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Top 10 Learning Strategies

Top 10 Learning Strategies

By Donna Dunning

We are always learning. Here are 10 ways to ensure your learning is effective.

1. Find your motivation

I call it the “Who cares?” principle. If you don’t have a good reason for learning it is easy to procrastinate, daydream, get distracted, or find other ways not to learn. Find your purpose. Ask yourself “Why am I learning this?” and keep the answer to this question in mind when the learning gets difficult. If you can’t find good reasons for learning, maybe you need to re-evaluate your learning goal. If the learning project you are involved in doesn’t meet an immediate goal, focusing on the bigger, long-term picture can help you make a boring course or workshop relevant to your broader career or life success.

2. Find time and space for learning

Figuring out where and when you will learn may require negotiation and some creative problem solving. Schedule in time for learning and create a learning space. In an ideal world your learning space will be always available, free of distractions, quiet, and comfortable. If your learning space doesn’t meet these requirements, modify it or move to another space. For example, you may need to use earplugs, adjust lighting, turn off your IMs, or change your workspace to get away from distractions. Organize your space so that your learning materials are easily accessible.

3. Sharpen your concentration

Everyone gets distracted. The trick is to learn what helps you concentrate, what distracts you, and how to return your attention to the task at hand. It is more difficult to learn when you are hungry, tired, uncomfortable, or preoccupied. To improve your concentration be physically and mentally prepared for learning. If you are distracted by thoughts or ideas, try writing them down and dealing with them later. If people around you are interfering with your concentration, rethink your learning space. Read and listen actively (see the next strategy). The key to improving your concentration is self-observation and self-correction.

4. Read and listen actively

Have you ever forgotten what you just read or realized you haven’t been listening? Our concentration wanes and it is easy to get distracted. To read and listen effectively you need to be active. Taking notes, thinking about the material, finding the main points, making a summary, or asking questions are all active ways of processing what you are hearing and reading. Practice some of these dynamic learning strategies to figure out which ones work best for you.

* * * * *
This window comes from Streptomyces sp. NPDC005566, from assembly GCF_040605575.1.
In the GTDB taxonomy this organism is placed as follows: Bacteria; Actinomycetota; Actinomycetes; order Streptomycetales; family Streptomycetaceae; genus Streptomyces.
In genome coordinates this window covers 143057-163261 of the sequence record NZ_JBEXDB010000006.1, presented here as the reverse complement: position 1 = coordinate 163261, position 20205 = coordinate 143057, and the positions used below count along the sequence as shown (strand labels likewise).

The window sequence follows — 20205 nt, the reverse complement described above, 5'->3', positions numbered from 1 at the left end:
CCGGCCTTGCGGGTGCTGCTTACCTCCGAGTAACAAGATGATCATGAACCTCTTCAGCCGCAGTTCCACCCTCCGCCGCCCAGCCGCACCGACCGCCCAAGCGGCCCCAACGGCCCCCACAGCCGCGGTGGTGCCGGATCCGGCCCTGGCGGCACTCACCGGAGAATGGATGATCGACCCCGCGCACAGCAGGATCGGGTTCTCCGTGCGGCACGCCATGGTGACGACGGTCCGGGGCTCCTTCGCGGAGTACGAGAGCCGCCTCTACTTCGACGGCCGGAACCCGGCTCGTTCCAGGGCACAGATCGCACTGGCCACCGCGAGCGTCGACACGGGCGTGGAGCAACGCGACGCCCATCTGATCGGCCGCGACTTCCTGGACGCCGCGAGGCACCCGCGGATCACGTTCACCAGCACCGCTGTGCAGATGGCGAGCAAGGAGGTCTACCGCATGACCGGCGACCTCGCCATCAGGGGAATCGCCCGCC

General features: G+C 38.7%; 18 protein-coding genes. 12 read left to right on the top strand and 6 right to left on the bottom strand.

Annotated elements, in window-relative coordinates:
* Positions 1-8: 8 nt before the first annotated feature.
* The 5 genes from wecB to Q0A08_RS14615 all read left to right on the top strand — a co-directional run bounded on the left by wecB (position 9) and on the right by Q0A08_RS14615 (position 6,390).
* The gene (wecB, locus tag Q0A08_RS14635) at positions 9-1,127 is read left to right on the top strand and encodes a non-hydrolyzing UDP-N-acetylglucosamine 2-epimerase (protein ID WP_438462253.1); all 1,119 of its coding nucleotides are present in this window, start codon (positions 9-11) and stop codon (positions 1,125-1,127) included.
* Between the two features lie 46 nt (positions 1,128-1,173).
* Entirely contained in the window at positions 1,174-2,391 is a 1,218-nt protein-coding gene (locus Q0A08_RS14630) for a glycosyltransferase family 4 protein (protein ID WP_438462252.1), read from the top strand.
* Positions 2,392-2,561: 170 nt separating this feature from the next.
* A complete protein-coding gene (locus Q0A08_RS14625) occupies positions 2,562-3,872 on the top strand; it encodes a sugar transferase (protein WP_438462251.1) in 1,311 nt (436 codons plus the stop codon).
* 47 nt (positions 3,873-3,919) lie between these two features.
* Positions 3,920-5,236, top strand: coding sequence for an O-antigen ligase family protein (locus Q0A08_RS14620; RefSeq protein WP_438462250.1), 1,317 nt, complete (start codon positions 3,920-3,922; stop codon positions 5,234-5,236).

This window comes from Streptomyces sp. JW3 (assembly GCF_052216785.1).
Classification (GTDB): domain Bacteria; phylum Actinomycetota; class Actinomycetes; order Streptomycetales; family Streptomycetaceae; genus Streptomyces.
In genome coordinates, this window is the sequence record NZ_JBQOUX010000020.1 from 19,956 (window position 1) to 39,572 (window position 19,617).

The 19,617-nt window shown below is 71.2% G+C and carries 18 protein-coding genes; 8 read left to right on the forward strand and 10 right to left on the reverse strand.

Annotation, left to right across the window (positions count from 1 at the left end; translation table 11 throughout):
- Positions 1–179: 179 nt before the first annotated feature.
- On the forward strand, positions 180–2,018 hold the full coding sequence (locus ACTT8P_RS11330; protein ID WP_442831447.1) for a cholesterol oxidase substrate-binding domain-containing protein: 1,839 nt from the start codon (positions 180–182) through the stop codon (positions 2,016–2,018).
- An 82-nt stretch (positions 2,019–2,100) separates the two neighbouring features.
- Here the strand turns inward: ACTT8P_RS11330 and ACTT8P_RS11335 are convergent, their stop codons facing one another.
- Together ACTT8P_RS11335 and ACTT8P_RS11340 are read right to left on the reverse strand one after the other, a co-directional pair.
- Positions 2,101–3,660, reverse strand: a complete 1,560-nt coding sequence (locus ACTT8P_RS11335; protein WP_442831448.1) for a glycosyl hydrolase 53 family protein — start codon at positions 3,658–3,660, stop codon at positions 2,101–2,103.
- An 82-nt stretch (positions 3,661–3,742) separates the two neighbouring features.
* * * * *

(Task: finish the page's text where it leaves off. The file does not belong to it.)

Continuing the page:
5. Remember strategically

We not only need to read and understand, we also need to find effective ways to remember. To increase what you remember organize the information, engage multiple senses, review material frequently, and test yourself to check what you are retaining. Perhaps you recall using the name Roy G. Biv to remember the colors of the rainbow or you made up a sentence in which the first letters of each word helped you remember the order of the planets. Sometimes the best memory strategy is to not memorize something; if you don’t need to immediately recall the information, storing it effectively is better than trying to remember.

6. Learn your way

Understand your learning style. Do you take in information best by seeing, hearing, or doing? Think about your personality preferences and look for hints about how you prefer to learn, what you prefer to learn, the feedback you need, and how to structure your learning. Knowing your personality preferences will also help you identify your learning challenges. For example, if you prefer taking a personal approach when evaluating information (Feeling), you may want positive feedback and encouragement when learning. If you have a preference for Feeling, you may need to learn to accept constructive feedback objectively and not let criticism or competition interfere with your learning success.